The Fury drew 14,593 fans to their home opener so it was a good showing. I'm confident that this metro can support MLS, but a lot depends on the right ownership group coming along. The RedBlacks have smart deep pocketed ownership and their home opener gave people reason for great optimism. That said, a CFL + MLS team is better for this stadium than just one principal tenant.
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Last edited by isaidso; July 21st, 2014 at 06:59 PM.
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Old July 21st, 2014, 06:19 PM   #3967
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Quote:
Originally Posted by flashman View Post
The main grandstand really isn't compatible visually with the new stand. The old stand was a better fit visually. Just wasn't built to last.
Architecturally I don't think that's critical, actually. That the stands currently appear so different is a testament to the different eras and styles behind their conception, and since they're on opposing sides means the issue only rears it's head from select perspectives. Depending on any future expansions or other sites changes there are opportunities for a more harmonious blending. I've certainly seen worse and the world has several grounds with imbalanced sides that are now considered classics.

. . . .

Question: Do we know for certain about any physical potential for future expansion? Has the southern end been hemmed in by the other development or could they possibly extend that lower tier of the east stand all the way around?

I ask because it would not only be fun to envision the design options but it'd be nice to know this facility could conceivably hold 40k for a World Cup match. (fantasy though it may be)
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Old July 21st, 2014, 06:24 PM   #3968
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The main stand is like that because there is a 10,000 seat arena underneath that stand. That is where the Ottawa 67's junior team plays. I'm guessing there is pretty much no way around tearing down that stand without greatly affecting the arena too.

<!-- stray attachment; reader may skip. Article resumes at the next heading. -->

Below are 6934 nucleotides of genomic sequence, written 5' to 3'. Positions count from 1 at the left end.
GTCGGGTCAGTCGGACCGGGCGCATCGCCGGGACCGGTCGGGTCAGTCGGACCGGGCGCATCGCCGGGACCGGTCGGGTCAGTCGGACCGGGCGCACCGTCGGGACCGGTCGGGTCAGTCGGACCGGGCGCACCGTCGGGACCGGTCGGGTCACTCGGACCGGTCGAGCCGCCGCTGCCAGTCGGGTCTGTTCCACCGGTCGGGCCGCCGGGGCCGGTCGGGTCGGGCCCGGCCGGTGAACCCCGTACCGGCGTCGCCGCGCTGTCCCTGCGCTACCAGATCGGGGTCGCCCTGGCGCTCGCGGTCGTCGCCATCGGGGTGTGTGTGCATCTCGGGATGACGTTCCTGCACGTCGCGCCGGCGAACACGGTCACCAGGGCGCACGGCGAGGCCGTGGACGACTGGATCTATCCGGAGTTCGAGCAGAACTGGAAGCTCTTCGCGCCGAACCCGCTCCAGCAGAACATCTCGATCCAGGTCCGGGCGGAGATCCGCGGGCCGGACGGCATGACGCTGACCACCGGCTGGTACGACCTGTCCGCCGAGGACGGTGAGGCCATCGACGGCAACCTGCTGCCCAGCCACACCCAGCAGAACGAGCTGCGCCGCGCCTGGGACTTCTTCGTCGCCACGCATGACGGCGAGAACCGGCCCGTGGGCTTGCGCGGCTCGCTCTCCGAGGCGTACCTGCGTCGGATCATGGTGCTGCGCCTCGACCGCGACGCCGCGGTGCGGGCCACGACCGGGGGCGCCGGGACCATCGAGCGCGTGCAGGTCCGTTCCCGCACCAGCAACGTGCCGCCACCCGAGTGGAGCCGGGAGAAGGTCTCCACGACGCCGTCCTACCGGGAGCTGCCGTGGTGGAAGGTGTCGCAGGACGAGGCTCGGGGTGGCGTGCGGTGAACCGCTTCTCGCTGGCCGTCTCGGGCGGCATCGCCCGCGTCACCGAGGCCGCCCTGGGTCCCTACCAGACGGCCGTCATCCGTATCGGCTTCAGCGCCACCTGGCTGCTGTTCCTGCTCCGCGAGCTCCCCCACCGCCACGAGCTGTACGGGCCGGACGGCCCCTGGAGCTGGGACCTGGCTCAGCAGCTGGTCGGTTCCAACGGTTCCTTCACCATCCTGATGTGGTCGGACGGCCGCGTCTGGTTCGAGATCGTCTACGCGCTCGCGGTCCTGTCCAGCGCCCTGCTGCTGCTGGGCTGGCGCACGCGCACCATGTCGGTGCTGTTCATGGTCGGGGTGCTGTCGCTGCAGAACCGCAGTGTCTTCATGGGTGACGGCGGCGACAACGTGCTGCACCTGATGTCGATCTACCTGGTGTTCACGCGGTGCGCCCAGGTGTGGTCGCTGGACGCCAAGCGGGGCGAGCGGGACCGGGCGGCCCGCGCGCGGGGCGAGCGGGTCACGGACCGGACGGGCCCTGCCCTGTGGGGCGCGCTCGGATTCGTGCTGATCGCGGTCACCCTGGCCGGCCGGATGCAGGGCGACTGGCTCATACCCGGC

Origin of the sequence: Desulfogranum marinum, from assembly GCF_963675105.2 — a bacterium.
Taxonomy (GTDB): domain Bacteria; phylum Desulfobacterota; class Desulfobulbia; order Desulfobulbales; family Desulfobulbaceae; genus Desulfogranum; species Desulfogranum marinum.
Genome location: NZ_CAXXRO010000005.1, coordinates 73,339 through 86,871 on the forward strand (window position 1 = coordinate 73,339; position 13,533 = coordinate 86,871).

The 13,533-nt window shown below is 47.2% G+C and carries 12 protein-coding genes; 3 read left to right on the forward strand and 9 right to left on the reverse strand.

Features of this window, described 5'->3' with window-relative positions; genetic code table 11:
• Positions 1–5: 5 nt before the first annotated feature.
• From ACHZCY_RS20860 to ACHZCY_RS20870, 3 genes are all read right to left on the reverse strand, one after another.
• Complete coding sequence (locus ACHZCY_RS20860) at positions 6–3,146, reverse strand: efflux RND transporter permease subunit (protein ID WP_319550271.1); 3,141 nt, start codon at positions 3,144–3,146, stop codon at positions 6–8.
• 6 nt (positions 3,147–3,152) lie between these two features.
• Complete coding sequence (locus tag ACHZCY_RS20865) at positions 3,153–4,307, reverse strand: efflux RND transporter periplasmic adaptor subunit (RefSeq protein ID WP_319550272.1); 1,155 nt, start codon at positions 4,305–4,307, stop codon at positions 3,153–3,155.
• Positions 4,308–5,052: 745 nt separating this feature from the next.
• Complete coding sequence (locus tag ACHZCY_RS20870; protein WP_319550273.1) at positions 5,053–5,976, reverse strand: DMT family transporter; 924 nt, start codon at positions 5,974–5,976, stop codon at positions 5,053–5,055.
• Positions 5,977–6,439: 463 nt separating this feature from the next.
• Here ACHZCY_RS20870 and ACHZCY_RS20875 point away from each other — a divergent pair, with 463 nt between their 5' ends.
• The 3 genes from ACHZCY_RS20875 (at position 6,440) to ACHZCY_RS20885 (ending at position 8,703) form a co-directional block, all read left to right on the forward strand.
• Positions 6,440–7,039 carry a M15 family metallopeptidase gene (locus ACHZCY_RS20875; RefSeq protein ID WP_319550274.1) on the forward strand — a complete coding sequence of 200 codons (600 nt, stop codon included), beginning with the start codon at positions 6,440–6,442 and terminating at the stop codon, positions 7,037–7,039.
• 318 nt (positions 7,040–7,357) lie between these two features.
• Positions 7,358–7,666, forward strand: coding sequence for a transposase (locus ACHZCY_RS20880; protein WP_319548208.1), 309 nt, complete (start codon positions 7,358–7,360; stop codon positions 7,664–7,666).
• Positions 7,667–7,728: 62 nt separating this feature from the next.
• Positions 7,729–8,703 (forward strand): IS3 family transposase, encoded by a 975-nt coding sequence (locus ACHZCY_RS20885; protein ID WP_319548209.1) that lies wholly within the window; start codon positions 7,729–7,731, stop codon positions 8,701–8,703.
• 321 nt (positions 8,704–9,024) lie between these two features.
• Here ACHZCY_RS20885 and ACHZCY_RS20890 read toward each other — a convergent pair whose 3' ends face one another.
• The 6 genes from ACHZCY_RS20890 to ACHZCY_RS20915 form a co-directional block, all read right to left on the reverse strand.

The stadium was built so that it could expand up to 40k for hosting the Grey Cup. Ottawa will probably get the 2016 Grey Cup.
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Old July 21st, 2014, 08:19 PM   #3969
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I know the arena all too well. It was stretched to the limits of its capabilities when the Sens began life there. During this re-build, the 67s were forced to play at the Senators arena in Kanata and drew family and friends.

Now, Jeff Hunt can get his hands back on the udders of his cash cow.

There's some great establishments on Bank St. that could be affected negatively by the commercial development. When the Sens played there, the whole of Bank St. came alive at night and many places benefitted from the foot traffic. Great bars like Irene's or pubs like the Georgetown were fun to hang out in before or after a game.

No doubt, the commercial development will look to funnel sports fans away from such places, hopefully not to their demise or the detriment of a great neighbourhood.
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Old Today, 08:44 AM   #3970
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Tim Hortons Field promised ready by Labour Day

From CHC.com:
Quote:
(Updated)

Officials with Infrastructure Ontario touted the installation of the playing field as a major milestone in the $145.7 million project.

It’s where all 32 soccer competitions for the 2015 Pan Am games will be held. It’s also going to be home to the Hamilton Ticats when they get possession. The August home game is still uncertain.

“As far as the Labour Day game is concerned we are confident we will be there,” says Jean-Louis Fuz of Ontario Sports Solutions.

Officials say there are 500 workers on site. Even thought it doesn’t look like there’s much going on from the outside there’s lots of activity inside.

“The bulk of the work is being done inside the stadium, they’re installing mechanical and electrical systems, commissioning them,” says John McKendrick of Infrastructure Ontario.

But an inside source told CHCH News that there’s no way this stadium will be done by September. They say the washrooms aren’t even close to being done, the food courts wont be completed and the railings going up are just temporary. The source said quote, “it’s a nightmare.”

The project is worth $129 million to Ontario Sports Solutions, but the government is holding back much of that money as an incentive to get the job done.

The Pan Am games are July 7 to 26th, 2015.
The rest of the article, and a video, is here.
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Old Today, 08:54 AM   #3971
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SH*T!

That's 3 Hamilton home games that need to find a new facility. Ron Joyce? That place can only hold 6,000. What a mess.